Imatge de l'autor

Natascha McElhone

Autor/a de After You

3+ obres 18 Membres 3 Ressenyes

Sobre l'autor

Crèdit de la imatge: Photo by Celia McElhone

Obres de Natascha McElhone

After You (2010) 16 exemplars, 3 ressenyes
Believe 1 exemplars

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Coneixement comú




Yes, I have found another true story of someone losing their spouse, one that I came to from several different directions: as a fan of Natascha McElhone’s film and television career, obviously the subject matter, as well as several powerful book reviews. With two small kids and pregnant with a third, McElhone’s 43-year-old husband, Martin Kelly, died suddenly of a heart attack in 2008. She was filming scenes for a favorite series of mine, Californication, in Los Angeles, when he died in the doorway of their London home. She lays it all out very straight forward and unguarded, the writing is impressive.

There were things that I was personally quite familiar with. McElhone also admires C.S. Lewis’s book A Grief Observed, quoting it a number of times. “A brave and extraordinary testament of bereavement, as honest as any I have ever read.” She started her grieving writing letters to her dead husband. That directness, shows her grief-twisted nature “up close and personal.” Her directness didn’t go unnoticed in reviews. “Post-death desolation has found a remarkable voice.”—Independent. “An extremely moving account of loss and loneliness.”—Daily Mail.

What stuck with me about this book was the later parts of her grieving, when she was starting to feel that she was moving beyond, looking to see what her future might hold for her. She realized that she needed love and someone to share her life with. This kind of thing catches my eye quickly. I always have to discount so much in other people’s stories of loss and grief, and here it was only minor things like: she is a stunning and talented international movie and television star, money swirls around her from his career as a well-known plastic surgeon and her movie career, they had both young and newly-born children. But, losing the very center of your life is always losing the very center of your life. She, while not as raw as some of C.S. Lewis’s writings, was still writing it down directly to her husband. [I very closely relate to the recording of raw feelings, as I’ve written long and daily to my late wife for almost three years.] One of McElhone’s lines hit me hard about death. “No, it is not just final, it’s worse than that, it’s diminishing: the death continues to decrease, to occupy less space,“ and “I would never look beyond you if you were here. The way you can stop me thinking like this is to come back.” This banter mirrors many parts of my own diary to my wife. Life and death may be more universal than many think.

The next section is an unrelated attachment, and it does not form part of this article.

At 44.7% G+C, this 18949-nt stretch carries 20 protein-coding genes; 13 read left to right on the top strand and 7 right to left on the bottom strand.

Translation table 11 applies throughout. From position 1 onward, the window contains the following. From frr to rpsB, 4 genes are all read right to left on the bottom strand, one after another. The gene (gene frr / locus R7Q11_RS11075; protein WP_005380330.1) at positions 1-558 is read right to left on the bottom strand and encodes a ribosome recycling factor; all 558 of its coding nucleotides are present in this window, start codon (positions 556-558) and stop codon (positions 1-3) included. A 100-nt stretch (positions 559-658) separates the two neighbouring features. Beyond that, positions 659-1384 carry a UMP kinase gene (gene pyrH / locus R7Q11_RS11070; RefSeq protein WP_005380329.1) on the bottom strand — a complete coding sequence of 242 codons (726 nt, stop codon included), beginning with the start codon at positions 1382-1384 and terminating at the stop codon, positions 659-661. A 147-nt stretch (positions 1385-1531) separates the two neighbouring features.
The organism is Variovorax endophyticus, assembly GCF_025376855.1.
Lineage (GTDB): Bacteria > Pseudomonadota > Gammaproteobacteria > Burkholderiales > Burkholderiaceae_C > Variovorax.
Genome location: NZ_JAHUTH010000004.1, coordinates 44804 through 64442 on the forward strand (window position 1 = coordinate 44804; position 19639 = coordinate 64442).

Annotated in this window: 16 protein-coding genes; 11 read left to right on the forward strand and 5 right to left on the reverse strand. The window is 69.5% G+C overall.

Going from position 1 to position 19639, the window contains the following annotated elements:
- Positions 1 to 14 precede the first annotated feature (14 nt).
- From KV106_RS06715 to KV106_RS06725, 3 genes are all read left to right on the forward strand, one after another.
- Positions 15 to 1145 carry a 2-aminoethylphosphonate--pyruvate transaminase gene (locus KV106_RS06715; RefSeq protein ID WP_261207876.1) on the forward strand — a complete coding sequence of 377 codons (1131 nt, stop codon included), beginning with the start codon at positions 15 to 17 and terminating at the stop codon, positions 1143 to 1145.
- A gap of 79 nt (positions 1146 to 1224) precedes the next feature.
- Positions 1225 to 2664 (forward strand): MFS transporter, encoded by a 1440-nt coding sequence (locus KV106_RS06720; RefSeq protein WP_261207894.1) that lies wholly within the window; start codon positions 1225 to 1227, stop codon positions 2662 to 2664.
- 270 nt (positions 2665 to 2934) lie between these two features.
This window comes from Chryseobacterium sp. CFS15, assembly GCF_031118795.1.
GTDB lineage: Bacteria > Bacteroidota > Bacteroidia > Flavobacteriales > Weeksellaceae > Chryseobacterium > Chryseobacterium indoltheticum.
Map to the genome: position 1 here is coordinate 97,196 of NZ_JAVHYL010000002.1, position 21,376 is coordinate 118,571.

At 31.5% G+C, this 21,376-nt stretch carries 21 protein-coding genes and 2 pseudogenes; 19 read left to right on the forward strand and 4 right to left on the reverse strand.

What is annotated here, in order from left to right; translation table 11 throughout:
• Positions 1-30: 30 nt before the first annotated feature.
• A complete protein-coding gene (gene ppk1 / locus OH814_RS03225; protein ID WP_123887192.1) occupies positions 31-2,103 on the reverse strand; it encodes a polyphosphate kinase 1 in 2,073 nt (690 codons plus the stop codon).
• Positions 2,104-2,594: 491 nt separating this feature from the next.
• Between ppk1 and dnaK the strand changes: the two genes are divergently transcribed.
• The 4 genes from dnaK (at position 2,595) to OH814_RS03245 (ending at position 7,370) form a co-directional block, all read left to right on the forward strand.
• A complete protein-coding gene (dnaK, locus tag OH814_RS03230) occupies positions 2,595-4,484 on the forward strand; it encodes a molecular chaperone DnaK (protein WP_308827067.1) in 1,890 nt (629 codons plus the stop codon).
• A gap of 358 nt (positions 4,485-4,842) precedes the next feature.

The writing in this book was excellent, and I feel that while I lived a smaller life, the pain of loss is so painful and so life changing that I will continue my quest for these books where people share what this loss means to them. Misery Loves Company could be its own section in stores—it certainly would be if I still owned a bookstore.
… (més)
jphamilton | Hi ha 2 ressenyes més | Jun 7, 2021 |
A beautiful, heart-warming, honest and painful diary of loss. Actress Natascha McElhone was in Los Angeles with her two small children (and another on the way) when she received the devastating news that her husband Martin had died suddenly of a heart attack. After You is compiled from Natascha's letters to Martin, written when she was trying to make sense of her grief, her frustration, and how to go on living, and caring for three young boys, without the love of her life.

I have no idea why I wanted to read Natascha's book, and vicariously - voyeuristically - sample her pain and heartache, but I am so glad I did, because she also shares her great love for Martin and the dream life they had together. Natascha is a beautiful woman, and Martin was obviously a clever man, a talented surgeon, with a larger than life personality, and they really deserved to be happy. What happened to Natascha sounds like fiction - beautiful actress loses husband but is pregnant with his child when he dies - yet her letters are an emotional contrast of daily observations and obstacles, like getting a faulty phone line fixed, droll humour ('Is there anyone out there who would like to adopt a brood, one of them freshly baked?'), romantic memories ('the most complete experience of my life was your love'), and aching grief, which remind the reader just how real her story is.

Stunning. Thank you for sharing, Natascha.
… (més)
AdonisGuilfoyle | Hi ha 2 ressenyes més | Jan 7, 2012 |
The author shares the most intimate letters she wrote to the husband after losing him (he had a heart attack). These letters were her way of coming to terms with his death, of making sense of it all, of finding tiny bits of comfort and remembering the good times.

I felt like I was reading someone's journal, there was a lot of rambling and questioning, very real and easy to relate to. I can't imagine the pain... It was quite loud throughout the book but that's probably nothing compared to the pain she feels inside and around her.

I would've liked to read more about her sons and how they coped with their father's death.
… (més)
deadgirl | Hi ha 2 ressenyes més | Dec 6, 2011 |

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